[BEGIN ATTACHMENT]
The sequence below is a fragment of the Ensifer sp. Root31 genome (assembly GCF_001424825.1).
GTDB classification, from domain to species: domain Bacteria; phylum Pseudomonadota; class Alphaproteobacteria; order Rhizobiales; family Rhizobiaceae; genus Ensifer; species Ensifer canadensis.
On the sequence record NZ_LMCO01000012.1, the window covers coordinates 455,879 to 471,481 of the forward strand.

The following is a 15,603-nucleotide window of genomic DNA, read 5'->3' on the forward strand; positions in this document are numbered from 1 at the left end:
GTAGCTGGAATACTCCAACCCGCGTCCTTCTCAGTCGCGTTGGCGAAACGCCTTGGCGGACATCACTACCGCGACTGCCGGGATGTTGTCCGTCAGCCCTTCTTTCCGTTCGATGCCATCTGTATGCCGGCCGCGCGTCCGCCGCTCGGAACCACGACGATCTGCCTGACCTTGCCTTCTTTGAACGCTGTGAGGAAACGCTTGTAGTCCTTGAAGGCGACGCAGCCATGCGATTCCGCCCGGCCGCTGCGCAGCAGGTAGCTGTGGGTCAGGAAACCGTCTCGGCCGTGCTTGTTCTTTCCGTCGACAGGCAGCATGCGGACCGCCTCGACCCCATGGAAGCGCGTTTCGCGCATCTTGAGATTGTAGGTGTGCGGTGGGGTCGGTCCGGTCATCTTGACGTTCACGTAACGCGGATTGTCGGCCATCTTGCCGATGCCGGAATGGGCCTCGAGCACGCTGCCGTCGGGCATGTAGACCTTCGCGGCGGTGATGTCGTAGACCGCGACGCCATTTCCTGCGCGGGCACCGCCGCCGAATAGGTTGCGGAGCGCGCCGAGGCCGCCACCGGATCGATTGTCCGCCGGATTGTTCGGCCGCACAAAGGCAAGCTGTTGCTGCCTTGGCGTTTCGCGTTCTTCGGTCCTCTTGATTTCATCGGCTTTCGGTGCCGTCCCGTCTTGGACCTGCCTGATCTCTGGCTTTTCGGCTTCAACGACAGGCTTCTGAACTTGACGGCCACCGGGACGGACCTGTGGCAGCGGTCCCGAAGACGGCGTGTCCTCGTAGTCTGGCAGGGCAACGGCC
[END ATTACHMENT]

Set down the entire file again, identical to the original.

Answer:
The sequence below is a fragment of the Ensifer sp. Root31 genome (assembly GCF_001424825.1).
GTDB classification, from domain to species: domain Bacteria; phylum Pseudomonadota; class Alphaproteobacteria; order Rhizobiales; family Rhizobiaceae; genus Ensifer; species Ensifer canadensis.
On the sequence record NZ_LMCO01000012.1, the window covers coordinates 455,879 to 471,481 of the forward strand.

The following is a 15,603-nucleotide window of genomic DNA, read 5'->3' on the forward strand; positions in this document are numbered from 1 at the left end:
GTAGCTGGAATACTCCAACCCGCGTCCTTCTCAGTCGCGTTGGCGAAACGCCTTGGCGGACATCACTACCGCGACTGCCGGGATGTTGTCCGTCAGCCCTTCTTTCCGTTCGATGCCATCTGTATGCCGGCCGCGCGTCCGCCGCTCGGAACCACGACGATCTGCCTGACCTTGCCTTCTTTGAACGCTGTGAGGAAACGCTTGTAGTCCTTGAAGGCGACGCAGCCATGCGATTCCGCCCGGCCGCTGCGCAGCAGGTAGCTGTGGGTCAGGAAACCGTCTCGGCCGTGCTTGTTCTTTCCGTCGACAGGCAGCATGCGGACCGCCTCGACCCCATGGAAGCGCGTTTCGCGCATCTTGAGATTGTAGGTGTGCGGTGGGGTCGGTCCGGTCATCTTGACGTTCACGTAACGCGGATTGTCGGCCATCTTGCCGATGCCGGAATGGGCCTCGAGCACGCTGCCGTCGGGCATGTAGACCTTCGCGGCGGTGATGTCGTAGACCGCGACGCCATTTCCTGCGCGGGCACCGCCGCCGAATAGGTTGCGGAGCGCGCCGAGGCCGCCACCGGATCGATTGTCCGCCGGATTGTTCGGCCGCACAAAGGCAAGCTGTTGCTGCCTTGGCGTTTCGCGTTCTTCGGTCCTCTTGATTTCATCGGCTTTCGGTGCCGTCCCGTCTTGGACCTGCCTGATCTCTGGCTTTTCGGCTTCAACGACAGGCTTCTGAACTTGACGGCCACCGGGACGGACCTGTGGCAGCGGTCCCGAAGACGGCGTGTCCTCGTAGTCTGGCAGGGCAACGGCC